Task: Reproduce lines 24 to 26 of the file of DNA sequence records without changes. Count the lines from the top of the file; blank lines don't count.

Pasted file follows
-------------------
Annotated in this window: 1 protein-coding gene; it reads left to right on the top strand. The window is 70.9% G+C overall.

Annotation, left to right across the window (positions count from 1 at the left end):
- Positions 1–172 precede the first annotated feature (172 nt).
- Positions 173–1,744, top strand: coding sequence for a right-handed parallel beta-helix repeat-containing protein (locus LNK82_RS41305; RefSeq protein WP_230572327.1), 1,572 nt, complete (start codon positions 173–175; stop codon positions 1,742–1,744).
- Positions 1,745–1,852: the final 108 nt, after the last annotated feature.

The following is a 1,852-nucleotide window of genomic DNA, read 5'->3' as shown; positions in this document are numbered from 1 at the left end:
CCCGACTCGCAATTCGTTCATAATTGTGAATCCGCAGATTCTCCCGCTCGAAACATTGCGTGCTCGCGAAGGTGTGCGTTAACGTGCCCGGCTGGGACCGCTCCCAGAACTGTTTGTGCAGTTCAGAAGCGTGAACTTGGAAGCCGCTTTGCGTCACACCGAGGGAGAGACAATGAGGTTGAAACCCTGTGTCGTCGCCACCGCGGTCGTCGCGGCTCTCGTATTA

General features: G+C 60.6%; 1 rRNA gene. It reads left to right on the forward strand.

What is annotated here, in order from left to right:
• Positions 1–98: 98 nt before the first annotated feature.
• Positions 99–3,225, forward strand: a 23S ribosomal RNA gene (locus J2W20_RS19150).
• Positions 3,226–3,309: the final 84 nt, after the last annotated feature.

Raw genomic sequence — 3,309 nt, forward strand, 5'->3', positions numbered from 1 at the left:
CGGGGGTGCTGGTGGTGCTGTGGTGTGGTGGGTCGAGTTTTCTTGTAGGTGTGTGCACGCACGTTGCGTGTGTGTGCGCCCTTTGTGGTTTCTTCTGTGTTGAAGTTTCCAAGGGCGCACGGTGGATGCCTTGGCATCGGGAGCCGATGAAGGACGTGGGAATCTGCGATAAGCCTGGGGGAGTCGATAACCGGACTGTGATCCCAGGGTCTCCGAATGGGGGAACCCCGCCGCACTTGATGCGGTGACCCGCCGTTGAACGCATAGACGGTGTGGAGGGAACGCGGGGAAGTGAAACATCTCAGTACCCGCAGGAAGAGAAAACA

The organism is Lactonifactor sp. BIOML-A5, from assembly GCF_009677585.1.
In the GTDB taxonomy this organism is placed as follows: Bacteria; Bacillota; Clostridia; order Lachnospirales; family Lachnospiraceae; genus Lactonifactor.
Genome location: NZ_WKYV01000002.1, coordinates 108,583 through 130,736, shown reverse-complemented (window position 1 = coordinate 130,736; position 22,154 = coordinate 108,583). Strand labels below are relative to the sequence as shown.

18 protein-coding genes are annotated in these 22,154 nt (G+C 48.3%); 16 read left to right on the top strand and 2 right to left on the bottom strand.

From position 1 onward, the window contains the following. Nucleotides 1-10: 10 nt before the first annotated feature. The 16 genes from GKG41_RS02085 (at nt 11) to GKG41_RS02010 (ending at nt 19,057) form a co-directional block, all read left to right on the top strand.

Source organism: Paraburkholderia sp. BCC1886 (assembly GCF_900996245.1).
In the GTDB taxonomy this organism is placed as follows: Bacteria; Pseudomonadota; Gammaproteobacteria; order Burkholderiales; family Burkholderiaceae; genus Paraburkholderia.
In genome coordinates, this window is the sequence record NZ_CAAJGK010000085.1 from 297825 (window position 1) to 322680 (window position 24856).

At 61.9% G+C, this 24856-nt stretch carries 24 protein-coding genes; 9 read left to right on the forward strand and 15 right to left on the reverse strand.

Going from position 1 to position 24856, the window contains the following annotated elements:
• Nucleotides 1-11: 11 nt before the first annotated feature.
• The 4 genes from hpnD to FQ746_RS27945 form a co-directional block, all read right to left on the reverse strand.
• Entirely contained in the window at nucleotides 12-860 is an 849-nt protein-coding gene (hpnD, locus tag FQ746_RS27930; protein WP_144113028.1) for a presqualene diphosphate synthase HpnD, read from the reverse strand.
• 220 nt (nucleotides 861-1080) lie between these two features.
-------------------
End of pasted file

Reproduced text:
Going from position 1 to position 24856, the window contains the following annotated elements:
• Nucleotides 1-11: 11 nt before the first annotated feature.
• The 4 genes from hpnD to FQ746_RS27945 form a co-directional block, all read right to left on the reverse strand.